August 16, 2022

At the start of the fourth quarter of Game 4 of the 2022 NBA Finals on Friday night, Golden State Warriors head coach Steve Kerr made a bold move. With his team trailing the Boston Celtics and in danger of losing 3-1 in the series, he sent Draymond Green to the bench and then kept him there for nearly four minutes.

Such a move would have been unthinkable in the past. Green was one of the driving forces in the Warriors’ dynastic run, and if there was anyone you wanted in a close game and winning, it was him. But it’s not 2016 anymore, and Kerr’s decision turned out to be the right one. The Warriors went 11-3 with Green on the bench to take the lead for good, and tied the series with the Boston Celtics at 2-2.

Kerr said Green’s exit was originally part of their rotation plan and he didn’t hand him over because the group that was on the court was playing so well. While Green understood that decision, he wanted to be on the court.

“I’m certainly never happy to come out of the game with seven minutes left in the fourth quarter in a game to win,” Green said. “I’m not going to sit here and act like I’m thrilled. I’m a competitor.”

“But, at the end of the day, if that’s what the coach decides, then you roll with it. You know, I had to keep my head in the game and, you know, every time I come back, try to make games. That was just my mindset. You know, don’t overdo it. I’ve always been on the – on the bandwagon of if you got something and it rolls, you get on it here. So that’s what it is.”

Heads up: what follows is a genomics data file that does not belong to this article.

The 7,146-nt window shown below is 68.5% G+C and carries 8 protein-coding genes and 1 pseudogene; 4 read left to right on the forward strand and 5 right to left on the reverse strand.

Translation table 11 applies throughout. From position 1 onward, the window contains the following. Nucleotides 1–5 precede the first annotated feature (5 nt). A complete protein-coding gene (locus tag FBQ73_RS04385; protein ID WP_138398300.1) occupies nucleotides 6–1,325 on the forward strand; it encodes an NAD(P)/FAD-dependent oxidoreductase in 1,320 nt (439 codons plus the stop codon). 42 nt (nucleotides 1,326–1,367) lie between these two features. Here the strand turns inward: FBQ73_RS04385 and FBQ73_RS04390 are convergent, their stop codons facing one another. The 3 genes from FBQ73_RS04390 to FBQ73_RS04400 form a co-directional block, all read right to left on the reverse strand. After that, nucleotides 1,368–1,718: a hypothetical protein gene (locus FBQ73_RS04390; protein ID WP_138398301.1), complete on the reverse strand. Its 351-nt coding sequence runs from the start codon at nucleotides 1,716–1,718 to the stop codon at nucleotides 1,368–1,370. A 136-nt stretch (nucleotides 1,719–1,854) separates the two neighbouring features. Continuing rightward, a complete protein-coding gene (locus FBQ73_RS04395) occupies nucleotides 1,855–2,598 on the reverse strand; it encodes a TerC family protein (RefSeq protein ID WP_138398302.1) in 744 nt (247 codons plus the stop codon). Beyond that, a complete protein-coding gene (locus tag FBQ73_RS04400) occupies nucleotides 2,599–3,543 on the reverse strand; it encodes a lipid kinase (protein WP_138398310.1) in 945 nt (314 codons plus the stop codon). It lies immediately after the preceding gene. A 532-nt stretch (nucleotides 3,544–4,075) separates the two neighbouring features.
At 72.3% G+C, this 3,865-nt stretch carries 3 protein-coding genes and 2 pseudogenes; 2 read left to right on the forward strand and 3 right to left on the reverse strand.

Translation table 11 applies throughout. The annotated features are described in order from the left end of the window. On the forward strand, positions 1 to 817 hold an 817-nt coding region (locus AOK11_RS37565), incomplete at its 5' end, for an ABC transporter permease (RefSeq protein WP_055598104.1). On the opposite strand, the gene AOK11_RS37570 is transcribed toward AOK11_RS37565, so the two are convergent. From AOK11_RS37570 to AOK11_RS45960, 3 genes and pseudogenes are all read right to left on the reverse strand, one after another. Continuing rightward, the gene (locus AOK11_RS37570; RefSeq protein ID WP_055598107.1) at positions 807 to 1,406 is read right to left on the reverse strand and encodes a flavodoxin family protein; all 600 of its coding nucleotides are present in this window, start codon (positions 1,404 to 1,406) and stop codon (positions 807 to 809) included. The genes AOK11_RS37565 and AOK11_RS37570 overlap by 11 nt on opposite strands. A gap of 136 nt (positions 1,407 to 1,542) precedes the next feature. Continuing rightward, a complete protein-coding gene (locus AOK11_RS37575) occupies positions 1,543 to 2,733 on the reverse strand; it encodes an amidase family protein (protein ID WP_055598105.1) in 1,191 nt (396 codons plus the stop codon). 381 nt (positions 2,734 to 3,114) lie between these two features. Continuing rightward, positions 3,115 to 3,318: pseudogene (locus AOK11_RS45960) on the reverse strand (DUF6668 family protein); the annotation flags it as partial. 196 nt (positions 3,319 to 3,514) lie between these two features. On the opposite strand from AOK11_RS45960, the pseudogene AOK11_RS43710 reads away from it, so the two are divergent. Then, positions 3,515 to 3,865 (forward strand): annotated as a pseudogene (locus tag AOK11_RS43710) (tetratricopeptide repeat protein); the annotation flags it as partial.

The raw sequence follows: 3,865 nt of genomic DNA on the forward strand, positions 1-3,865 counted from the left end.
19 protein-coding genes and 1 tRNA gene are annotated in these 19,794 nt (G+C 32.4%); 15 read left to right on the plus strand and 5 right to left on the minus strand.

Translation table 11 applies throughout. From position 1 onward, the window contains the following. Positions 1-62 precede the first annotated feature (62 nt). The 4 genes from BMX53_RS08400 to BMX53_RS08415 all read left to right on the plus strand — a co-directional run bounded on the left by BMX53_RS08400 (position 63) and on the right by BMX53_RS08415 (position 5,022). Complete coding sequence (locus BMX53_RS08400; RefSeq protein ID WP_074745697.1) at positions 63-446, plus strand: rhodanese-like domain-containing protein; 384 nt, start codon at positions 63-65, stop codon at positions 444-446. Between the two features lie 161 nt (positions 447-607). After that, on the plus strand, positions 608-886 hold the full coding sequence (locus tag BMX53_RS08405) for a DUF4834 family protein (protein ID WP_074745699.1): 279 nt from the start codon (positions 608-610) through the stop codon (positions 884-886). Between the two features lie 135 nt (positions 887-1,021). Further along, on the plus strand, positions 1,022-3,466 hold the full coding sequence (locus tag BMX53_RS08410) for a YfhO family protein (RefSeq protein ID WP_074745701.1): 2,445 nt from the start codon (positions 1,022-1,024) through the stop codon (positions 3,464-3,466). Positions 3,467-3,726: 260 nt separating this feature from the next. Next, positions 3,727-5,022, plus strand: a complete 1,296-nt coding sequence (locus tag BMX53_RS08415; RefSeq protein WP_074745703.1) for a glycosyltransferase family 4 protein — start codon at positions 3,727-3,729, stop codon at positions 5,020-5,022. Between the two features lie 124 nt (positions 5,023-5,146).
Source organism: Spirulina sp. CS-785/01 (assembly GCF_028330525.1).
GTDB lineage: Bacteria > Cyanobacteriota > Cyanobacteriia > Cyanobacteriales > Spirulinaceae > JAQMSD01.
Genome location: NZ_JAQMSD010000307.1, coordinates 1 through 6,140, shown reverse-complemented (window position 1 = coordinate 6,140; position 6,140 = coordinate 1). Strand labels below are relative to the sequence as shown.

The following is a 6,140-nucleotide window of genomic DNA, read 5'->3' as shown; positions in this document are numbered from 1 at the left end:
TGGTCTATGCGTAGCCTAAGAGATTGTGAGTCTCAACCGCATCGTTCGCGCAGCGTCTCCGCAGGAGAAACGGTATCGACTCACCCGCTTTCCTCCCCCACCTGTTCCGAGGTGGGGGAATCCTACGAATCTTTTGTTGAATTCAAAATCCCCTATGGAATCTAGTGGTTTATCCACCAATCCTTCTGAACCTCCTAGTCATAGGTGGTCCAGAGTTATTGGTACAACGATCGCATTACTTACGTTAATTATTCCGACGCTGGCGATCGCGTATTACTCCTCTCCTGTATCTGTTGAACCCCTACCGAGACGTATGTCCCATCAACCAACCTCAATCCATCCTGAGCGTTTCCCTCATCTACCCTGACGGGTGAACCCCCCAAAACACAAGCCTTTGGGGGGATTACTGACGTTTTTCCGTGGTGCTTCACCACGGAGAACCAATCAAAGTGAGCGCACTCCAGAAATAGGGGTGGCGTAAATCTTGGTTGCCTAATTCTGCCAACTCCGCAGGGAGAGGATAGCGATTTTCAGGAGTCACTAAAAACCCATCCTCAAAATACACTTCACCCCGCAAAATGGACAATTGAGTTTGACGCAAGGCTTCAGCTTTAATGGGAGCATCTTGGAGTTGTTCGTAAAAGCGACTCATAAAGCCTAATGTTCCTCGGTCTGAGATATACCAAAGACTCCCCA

Right now, there’s no time to think about the future or the potential fallout from a training decision; Kerr had to make a move to win a game. It was a tough call, but he made it and it worked. Now the Warriors have tied the series and regained home-court advantage. Had he stayed with Green, the Warriors might be on the ropes 3-1.

All of which is a long way of saying that it will be fascinating to see what Kerr does with Green’s minutes going forward. For the series, Green now has a negative on/off differential. The Warriors are under 1.3 points per 100 possessions when he’s on the court and over 3.4 points per 100 possessions when he’s sitting.

To his credit, Green made some great plays on the stretch to help the Warriors pull away. He still has value as a defender and rebounder, but is almost a complete non-factor on the offensive side now. The Celtics did well to take a lot of his game away from him, and he clearly prefers not to shoot. He was terrible in Game 3, fouled in two games, and had 4.3 points, 7.3 rebounds, and 5.3 assists on 30.7 percent from the field in the series.

Even his mother wonders:

“Please stop asking me what’s wrong with Dray,” Mary Babers Green wrote on Twitter during Game 4. “I DON’T KNOW! Maybe it’s a CLONE! Lmbo WHERE’S THE Draymond that helped us get here!! Hmmmm I’ve never seen that either!”

While Green won’t come out of the rotation, it’s fair to wonder how much he’ll play the rest of the series. Green is one of the toughest and most competitive players of his generation and has amassed incredible equity with his teammates and coaching staff.

It won’t be easy to get him to sit down, even if the team sometimes looks better without him. Whether Kerr can strike the right balance and get the most out of Green may just determine who wins the championship.

“Look, it’s a tough streak for him to score because of Boston’s size and athleticism, but he still has a huge impact on the game,” Kerr said. “And he knows we’re going to do whatever it takes to win. We’ve got a lot of guys that can contribute. A lot of guys did that tonight, and you know, we did that. And all that. it takes in Game 5, that’s what we’ll do too.”